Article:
echnically, the Boredoms don’t exist. They broke up in 1998 after the Fuji Rock festival. Eye, the dreadlocked nutjob-cum-visionary-cum-nutjob who had started the band 12 years earlier, declared their set perfect. Their guitarist, Yamamoto, destroyed his instrument. Boredoms R.I.P, 1986-1998.
After 1998, the Boredoms became the V?rdoms like Prince had to become the symbol—ego affirmation through ego death. Name, what’s in a. Name, a rose by any other. The Boredoms and the V?rdoms are a continuum; it’s butterfly/larva semantics.
But the change in the Boredoms has been obvious. Their earliest albums, 1986’s Onanie Bomb Meets the Sex Pistols and 88’s Soul Discharge, are aural slapstick. Eye gargles, hollers, and bellows exclamations from comic books. The band wonders what it might be like to play no-wave at a carnival. They castrate the Stooges by way of blender—no hard feelings, just riffs. They borrow the ass from Funkadelic as a jump-off for a thousand glorious poop jokes. In 1994, they started producing their Super Roots series alongside their studio albums. Listening to that series is like watching an evolutionary diagram. The 64-minute jam on Super Roots 5 begat the narcotic gongs of Super Roots 6 which begat the Krautrock vamp of Super Roots 7.
So, what are the Boredoms? The Boredoms are the best drum circle in the world, and probably the only one that uses synthesizer drones. The Boredoms managed to fully realize the drive for transcendence in heavy metal is the same as the one in new age. And then they mixed them. They’re hippy-ish, like Can or Faust, but without the Teutonic moodiness and self-importance. They are always beautiful and often very loud. The Boredoms are some mystical shit. Wait, hold on.
In the haze of the early 90’s corporate bids on underground rock, the band wandered onto the Warner Brothers roster after a 1992 tour with Sonic Youth. What Sonic Youth found in the Boredoms was a doe-eyed take on punk rock uncomplicated by sex, art, or irony—the anchors we pine for as kids; the things we think make us cool or important. Pop Tatari is probably the most glorious misfire a major label has made at an alternative audience. The Boredoms actually played at Lollapalooza, drawing geriatric-worthy ire from the New York Times: “They prepared the audience for the festival's mind-opening atmosphere with incorrigible noise. Green Day, however, played accessible pop-punk songs that prepared the audience for fun.”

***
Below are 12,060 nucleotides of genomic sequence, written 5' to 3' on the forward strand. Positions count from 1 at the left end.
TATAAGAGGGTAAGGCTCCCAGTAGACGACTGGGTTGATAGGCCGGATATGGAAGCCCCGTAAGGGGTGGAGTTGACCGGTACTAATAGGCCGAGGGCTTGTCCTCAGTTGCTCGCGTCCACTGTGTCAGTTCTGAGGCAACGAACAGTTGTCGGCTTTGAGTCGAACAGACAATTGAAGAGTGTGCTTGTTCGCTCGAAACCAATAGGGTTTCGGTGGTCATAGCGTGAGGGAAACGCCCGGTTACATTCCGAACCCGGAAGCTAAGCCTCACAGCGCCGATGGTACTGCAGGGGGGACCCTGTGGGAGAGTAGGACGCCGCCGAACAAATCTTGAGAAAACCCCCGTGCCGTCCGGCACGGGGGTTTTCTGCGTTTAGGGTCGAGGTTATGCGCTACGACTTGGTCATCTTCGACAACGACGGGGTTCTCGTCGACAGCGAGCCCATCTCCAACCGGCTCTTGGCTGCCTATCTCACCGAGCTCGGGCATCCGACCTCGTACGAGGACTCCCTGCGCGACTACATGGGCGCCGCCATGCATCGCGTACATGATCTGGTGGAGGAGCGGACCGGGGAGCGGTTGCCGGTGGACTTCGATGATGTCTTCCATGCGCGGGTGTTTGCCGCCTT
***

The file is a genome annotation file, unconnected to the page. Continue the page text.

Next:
The Times’ reductive reaction and Sonic Youth’s unblinking idealization is evidence that on some level the Boredoms, like most Japanese culture reaching the US, had been infantilized. But the dickless hooey of early Boredoms, free from the suicide of intuition (AKA adolescence), was never aiming for a full regression into childhood. The Boredoms walk backwards and forwards at the same time.
Backwards and forwards. Here’s where I birth my grand formal pun and answer the important question from before—So, what are the Boredoms? The Boredoms are, in my estimation, sort of like an alien race in a science fiction movie. They’re obsessed with the past, which comes to mean a lot: pre-lingual intuition, a heightened capacity for wonder, traditional Japanese culture, farting—proudly. Because it is a release and because it makes a good sound. In those sci-fi scenarios, the cartoonish tribal mentalities of the aliens—the thing that helps keep them under us—is invariably swept away by the realization that their computers are so awesome. There is always some hyperbolic artifact of retro/futurism, like a walloping phallus of a laser-gun that can only be activated by a rare quartz-like stone found on the planet’s uninhabitable outskirts. And they get along better than we do. The future, then, is just the future: promising, uncharted, significantly cooler, and more feng-shui-y than you’d expect.